Lost & Found in Xinping

“If both our headlamps fail, we will be stuck here for awhile… Isn’t that so cool!”

Actually, it probably would have sucked, but the possibility of getting trapped underground, in the pitch dark, without anyone coming to get us, added an unexpected hint of danger to our unguided caving expedition in Xinping.

Cortney summoning her inner Golum

Xingping (pronounced Shing Ping) is a small village an hour away from Yangshou. The town will soon see an overseas tourist boom, but for now, it is idyllically hidden. We stayed at a wonderful hostel called “This Old Place,” which is not very old and is quite nice. Roof top balcony, windows overlooking the mountains (see pictures below) clay oven pizza kitchen; all for the royal sum of 9 US dollars.

There were two highlights to our stay in Xinping. The first was our incidental presence as a feature in the Chinese tourist circuit. As we sat in a local cafe, Chinese tours would walk by and upon seeing us, acted as if we were an exotic species of animal rarely seen in nature. They waved and posed for pictures with us, but mostly they just stared. Stared at us eating. Stared at us reading. They stared at us while we stared back at them. Next time, we are charging a fee to look at the Laowai (foreigners).

Local village kids... acting like kids

click on the images above for a larger view

The second highlight and best part of our adventure was a bike ride through the country to a remote cave that is only occasionally visited. We travelled down small dirt roads past little mud houses into a series of farm fields. After much back and forth and pointing in different directions, we found the path to the cave, or what we thought was the path. Halfway up the mountain, through a forest path we stumbled upon a rickety bamboo door. Pushing through the door revealed an immense cave opening, roughly the size of several movie theaters.

As we descended into the main gallery, we were greeted with a rare sight, no tourists! In fact – no one was there at all. Not even a trace of previous visitors. This was a great change of pace from guided caves with rave lights and glitter smeared on the walls.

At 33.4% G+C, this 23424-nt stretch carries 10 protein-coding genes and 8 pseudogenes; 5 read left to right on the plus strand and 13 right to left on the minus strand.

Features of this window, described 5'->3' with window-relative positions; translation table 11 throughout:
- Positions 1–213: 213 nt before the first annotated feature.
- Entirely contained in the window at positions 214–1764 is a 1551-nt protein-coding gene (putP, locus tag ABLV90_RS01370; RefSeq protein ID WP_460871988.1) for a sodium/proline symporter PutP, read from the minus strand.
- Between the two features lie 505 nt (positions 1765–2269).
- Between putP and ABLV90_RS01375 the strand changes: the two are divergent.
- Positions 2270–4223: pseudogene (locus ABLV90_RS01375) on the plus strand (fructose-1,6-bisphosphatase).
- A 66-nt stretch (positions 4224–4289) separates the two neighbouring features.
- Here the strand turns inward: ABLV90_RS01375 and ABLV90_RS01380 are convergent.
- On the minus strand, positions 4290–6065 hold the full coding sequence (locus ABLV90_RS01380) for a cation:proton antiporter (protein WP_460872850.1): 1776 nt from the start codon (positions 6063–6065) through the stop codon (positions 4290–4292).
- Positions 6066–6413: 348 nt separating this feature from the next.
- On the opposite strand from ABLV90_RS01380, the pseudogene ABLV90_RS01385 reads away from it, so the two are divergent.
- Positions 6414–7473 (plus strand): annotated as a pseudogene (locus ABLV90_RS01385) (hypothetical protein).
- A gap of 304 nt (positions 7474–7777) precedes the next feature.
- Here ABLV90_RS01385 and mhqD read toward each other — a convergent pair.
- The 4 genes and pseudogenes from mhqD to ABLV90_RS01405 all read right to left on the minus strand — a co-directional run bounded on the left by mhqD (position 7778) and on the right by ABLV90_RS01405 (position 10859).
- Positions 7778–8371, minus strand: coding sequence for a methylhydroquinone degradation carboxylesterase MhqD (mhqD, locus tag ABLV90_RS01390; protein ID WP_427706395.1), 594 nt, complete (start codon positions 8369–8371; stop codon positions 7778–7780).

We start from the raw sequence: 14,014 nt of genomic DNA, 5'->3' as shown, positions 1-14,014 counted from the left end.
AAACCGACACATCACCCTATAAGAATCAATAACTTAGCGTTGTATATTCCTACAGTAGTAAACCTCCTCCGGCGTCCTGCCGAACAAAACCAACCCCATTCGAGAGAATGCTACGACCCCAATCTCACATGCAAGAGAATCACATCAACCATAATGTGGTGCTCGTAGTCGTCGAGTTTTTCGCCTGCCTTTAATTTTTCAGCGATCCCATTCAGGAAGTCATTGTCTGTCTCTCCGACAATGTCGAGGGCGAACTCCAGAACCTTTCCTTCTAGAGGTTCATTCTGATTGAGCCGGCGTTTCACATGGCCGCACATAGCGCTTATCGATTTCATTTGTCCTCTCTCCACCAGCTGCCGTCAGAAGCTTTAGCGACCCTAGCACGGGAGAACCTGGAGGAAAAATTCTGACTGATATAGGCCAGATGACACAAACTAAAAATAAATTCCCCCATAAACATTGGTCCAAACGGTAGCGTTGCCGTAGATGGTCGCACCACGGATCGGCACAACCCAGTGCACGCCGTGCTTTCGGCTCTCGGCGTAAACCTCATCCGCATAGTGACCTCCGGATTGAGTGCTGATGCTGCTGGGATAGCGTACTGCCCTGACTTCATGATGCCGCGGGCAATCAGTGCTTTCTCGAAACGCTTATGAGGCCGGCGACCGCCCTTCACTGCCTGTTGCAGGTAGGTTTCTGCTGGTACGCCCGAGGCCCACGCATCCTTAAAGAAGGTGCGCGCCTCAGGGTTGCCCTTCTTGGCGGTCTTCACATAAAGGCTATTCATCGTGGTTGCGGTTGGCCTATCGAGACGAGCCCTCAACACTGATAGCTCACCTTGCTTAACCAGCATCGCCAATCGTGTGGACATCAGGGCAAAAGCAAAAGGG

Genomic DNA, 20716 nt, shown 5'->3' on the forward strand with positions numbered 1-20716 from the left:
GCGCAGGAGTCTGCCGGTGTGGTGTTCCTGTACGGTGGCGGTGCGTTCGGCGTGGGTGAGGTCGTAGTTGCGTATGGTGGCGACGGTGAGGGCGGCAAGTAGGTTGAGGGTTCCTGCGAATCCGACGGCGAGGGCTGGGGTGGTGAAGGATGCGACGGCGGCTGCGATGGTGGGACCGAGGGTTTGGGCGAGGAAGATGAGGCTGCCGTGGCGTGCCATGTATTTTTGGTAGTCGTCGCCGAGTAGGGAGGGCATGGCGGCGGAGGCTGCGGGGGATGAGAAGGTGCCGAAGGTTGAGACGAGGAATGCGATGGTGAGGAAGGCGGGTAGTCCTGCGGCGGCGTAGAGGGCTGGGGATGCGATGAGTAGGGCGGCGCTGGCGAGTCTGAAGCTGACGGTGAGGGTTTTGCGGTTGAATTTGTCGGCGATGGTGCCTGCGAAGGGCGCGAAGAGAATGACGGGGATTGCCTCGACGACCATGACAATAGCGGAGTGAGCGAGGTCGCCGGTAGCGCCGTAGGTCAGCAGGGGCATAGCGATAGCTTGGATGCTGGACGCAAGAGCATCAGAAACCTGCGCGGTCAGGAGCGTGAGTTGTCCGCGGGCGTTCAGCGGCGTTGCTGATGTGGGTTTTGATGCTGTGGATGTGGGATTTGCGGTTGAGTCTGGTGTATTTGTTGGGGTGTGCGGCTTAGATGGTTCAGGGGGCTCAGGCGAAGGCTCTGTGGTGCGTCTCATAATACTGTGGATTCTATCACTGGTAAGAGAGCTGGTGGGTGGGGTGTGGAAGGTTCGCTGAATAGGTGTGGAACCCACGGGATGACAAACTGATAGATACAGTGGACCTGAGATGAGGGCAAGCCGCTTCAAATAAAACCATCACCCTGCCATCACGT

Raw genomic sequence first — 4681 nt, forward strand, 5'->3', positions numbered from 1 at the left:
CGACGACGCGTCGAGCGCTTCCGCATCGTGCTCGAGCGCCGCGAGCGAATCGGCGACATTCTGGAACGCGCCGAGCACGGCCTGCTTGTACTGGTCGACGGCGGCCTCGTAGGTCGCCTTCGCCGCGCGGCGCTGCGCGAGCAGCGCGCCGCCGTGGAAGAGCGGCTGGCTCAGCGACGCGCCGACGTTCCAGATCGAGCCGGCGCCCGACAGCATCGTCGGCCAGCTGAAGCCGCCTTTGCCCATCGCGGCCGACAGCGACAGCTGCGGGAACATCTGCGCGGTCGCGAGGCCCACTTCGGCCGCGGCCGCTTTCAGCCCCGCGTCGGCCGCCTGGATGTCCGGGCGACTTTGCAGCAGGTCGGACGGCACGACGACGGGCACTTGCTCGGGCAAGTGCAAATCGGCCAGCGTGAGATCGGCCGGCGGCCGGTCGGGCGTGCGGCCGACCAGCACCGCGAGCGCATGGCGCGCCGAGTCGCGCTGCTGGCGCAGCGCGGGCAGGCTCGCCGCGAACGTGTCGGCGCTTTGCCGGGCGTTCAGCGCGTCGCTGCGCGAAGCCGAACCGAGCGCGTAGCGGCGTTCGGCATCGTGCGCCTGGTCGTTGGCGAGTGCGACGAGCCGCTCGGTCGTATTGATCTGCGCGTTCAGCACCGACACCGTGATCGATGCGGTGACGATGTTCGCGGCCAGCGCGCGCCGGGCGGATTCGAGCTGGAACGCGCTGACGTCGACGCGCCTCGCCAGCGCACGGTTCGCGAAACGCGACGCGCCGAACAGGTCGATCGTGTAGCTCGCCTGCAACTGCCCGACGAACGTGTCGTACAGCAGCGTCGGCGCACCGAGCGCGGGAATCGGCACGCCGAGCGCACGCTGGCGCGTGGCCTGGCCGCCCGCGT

Cortney and I took some pictures, turned on our headlamps and then started exploring. The local who pointed us towards the cave explained that it’s possible to climb and crawl five hours through the mountain from one side to the other. We were not equipped nor mentally prepared for that kind of solo adventure, but we did make our way at least 30 minutes through several tunnels.

The striking thing about being alone in a wild cave, is the sudden absence of natural light after a passing through a few twists and turns. When we switched off our headlamps, there was absolutely nothing in front of us. The darkness was claustrophobic, and easily raised the tension in the air. What kept us going, probably further than we should have, was every boulder we climbed or passage squeezed through revealed a new fascinating section of the cave. Curtains of calcified rock spilled from the ceiling, columns braced sections of chamber, and all forms of stalactites and stalagmites ranged around the rocks. It was an amazing landscape to explore, especially since it felt like we were trailblazers in a foreign land.

And then… both out lights went out.

Just kidding, nothing that extreme happened. No stories of spending a week underground. After a few hours we made it out alive, but took some of our best pictures to date. Riding back to town, was fulfilling in the knowledge that there is at least one cave left in China that isn’t accompanied by the Mandarin version of “It’s a small world.”